Partnership developed for S. 11th

Published 9:17 pm Monday, January 3, 2011

A state grant is aimed at developing South 11th Street in Niles and Niles Township. (File photo)

It would seem 2011 will be a year of planning for the future when it comes to the stretch of South 11th Street in Niles and Niles Township.

After being chosen in September to participate in the Partnerships for Change Sustainable Communities Program developed by the Michigan Municipal League, officials announced a joint effort by local governments to begin an extensive planning process to develop the South 11th Street corridor.

“We have a number of vacant, available and underutilized properties along the corridor,” Shelley Klug, executive director of the Southwestern Michigan Economic Growth Alliance, said. She expects the plan to outline ways to improve the economic and community development opportunities along the corridor.

“Working cooperatively on this plan should help us focus on ways to attract new businesses and boost the commercial success of existing businesses,” Klug said.

Right now, there’s no telling just what development would mean for the stretch of commercial space and streetscape that has been “long considered the gateway to the greater Niles community.”

“Part of the planning process is to determine what the objectives are for South 11th,” said Juan Ganum, community development director for the City of Niles. Though an exact outline “remains to be seen,” Ganum said.

“I would anticipate the plan would contain objectives related to land use within both the city and the township and zoning regulations that pertain to both, specifically how both jurisdictions can create a uniform zoning code,” he said.

Ganum said he wouldn’t necessarily call separate codes a deterrent to prospective developers, but to have uniform regulations would be “advantageous.”

Another benefit he said could come from the planning for the corridor project would be “recommendations regarding infrastructure.”

“As soon as the state line is crossed from those folks going northward, that’s the image and the reality they see” of the Niles area, Ganum said.

Sidewalks or other forms of infrastructure could be results of the planning meetings.

In starting the project, local officials acknowledged the connection between the corridor, surrounding neighborhoods, local businesses and first-time visitors to the community.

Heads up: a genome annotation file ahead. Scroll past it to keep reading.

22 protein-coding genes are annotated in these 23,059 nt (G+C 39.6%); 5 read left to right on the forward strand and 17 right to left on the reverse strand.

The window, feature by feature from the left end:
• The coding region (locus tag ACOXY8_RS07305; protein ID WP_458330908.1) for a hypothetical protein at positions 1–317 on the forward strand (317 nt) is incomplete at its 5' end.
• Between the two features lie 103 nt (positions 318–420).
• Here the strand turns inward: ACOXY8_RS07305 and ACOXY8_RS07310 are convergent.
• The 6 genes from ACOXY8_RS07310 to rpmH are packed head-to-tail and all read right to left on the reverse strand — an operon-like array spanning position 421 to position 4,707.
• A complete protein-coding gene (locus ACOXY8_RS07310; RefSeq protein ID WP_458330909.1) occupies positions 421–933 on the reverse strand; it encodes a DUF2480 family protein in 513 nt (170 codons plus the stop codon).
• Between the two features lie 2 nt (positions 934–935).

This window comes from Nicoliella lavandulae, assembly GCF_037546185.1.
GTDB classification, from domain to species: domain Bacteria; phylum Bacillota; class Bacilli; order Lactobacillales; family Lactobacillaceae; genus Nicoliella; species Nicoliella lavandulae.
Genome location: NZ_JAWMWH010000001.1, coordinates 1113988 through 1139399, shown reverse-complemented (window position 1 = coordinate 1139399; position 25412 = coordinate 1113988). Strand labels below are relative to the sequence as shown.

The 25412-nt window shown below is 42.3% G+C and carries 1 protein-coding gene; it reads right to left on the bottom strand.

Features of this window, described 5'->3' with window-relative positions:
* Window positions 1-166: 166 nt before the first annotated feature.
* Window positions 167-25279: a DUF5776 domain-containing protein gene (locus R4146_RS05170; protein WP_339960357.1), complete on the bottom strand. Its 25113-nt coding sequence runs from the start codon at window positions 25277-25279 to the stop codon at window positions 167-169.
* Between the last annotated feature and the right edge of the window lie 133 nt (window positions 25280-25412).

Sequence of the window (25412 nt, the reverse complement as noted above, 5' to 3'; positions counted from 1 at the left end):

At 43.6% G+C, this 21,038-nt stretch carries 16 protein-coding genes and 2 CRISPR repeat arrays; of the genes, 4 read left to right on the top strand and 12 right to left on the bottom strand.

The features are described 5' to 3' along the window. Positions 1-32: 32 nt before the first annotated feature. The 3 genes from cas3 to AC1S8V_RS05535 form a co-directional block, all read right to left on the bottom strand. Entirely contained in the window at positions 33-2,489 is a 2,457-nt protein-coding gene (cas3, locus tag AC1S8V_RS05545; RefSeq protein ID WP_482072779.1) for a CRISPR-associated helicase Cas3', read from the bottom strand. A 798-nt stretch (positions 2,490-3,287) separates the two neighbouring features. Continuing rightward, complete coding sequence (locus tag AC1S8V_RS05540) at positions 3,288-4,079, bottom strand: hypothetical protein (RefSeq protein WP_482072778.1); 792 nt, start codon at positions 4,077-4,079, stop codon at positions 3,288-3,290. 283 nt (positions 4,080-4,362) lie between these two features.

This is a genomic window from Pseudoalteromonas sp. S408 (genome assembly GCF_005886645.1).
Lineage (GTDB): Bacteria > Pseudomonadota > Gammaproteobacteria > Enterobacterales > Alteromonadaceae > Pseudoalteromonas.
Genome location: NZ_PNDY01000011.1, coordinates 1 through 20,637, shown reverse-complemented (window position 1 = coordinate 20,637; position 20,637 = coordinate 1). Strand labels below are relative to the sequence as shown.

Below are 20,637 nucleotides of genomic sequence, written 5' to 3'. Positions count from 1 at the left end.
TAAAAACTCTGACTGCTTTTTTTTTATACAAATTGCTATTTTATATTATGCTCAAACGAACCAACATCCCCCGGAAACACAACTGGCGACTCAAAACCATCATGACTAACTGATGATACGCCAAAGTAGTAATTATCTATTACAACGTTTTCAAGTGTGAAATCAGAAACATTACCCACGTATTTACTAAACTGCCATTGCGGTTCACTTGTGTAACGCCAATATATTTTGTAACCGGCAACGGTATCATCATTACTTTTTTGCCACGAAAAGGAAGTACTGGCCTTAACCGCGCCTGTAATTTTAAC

The plan is also expected to address pedestrian accessibility, streetscaping and aesthetic improvements, linkages to the surrounding neighborhoods, green infrastructure and opportunities to better capitalize on the community’s gateway experience.

“We are taking every measure to be sure the plan will address the concerns of local residents and the business community,” Ganum said in an official announcement, adding that input will be collected through a series of public meetings throughout the 10-month planning process.

The first public meeting is scheduled to take place in February.

“We believe public input is a vital component of the planning process and we invite everyone to share their ideas,” Peg Hartman, member of the Niles Charter Township Planning Commission, said.

Hartman went on to note that in addition to the public meetings, citizens are welcome to attend monthly meetings hosted by the project steering committee. The project’s steering committee meets the third Tuesday of each month at 6 p.m. (locations for the meetings vary; for more information, contact the Southwestern Michigan Economic Growth Alliance.)

Asked if one of the goals of the project was to see big-name retailers come to the corridor, Ganum reiterated that what awaits the future of South 11th Street is unknown.

Sitting down to one of the meetings, he said, “each (participant) would give you their own version” of their vision for the area.

In terms of a realistic time table Ganum said, “the planning process itself will be several months. It will carry us through the majority of 2011. Change is possible at any moment but whether its a direct result of that planning process is difficult to measure.”

If the past serves as an example for the future, “If I hit rewind 10 years, there has been quite significant amount of development on South 11th Street within the city limits,” Ganum said, adding he didn’t want to speak for the township.

Assistance with the development of the corridor plan is being provided by LIAA, a non-profit community service organization based in Traverse City, Mich.  LIAA’s support is provided under a service grant from the Partnerships for Change Sustainable Communities Program.

The Partnerships for Change Sustainable Communities Program was created by LIAA, in cooperation with the Michigan Municipal League, Michigan Townships Association, Michigan Association of Planning and Michigan State University Extension. The program is designed to help cities, villages and adjacent townships work together to stimulate and support new multi-jurisdictional policies and programs that result in the preservation of valuable cultural and natural resources while encouraging urban redevelopment. Partnerships for Change Sustainable Communities is Michigan’s first statewide program to support joint municipal planning and resource management.

“There are many other communities across the state working together to establish a more dynamic sense of place along their suburban transportation corridors,” said Harry Burkholder, community planner for LIAA who is assisting on the project. “We are delighted that the Niles community recognizes how important this corridor is to local and statewide transportation and economic development. We look forward to working with all community members to craft a well-informed corridor plan that will serve the Niles community for years to come.”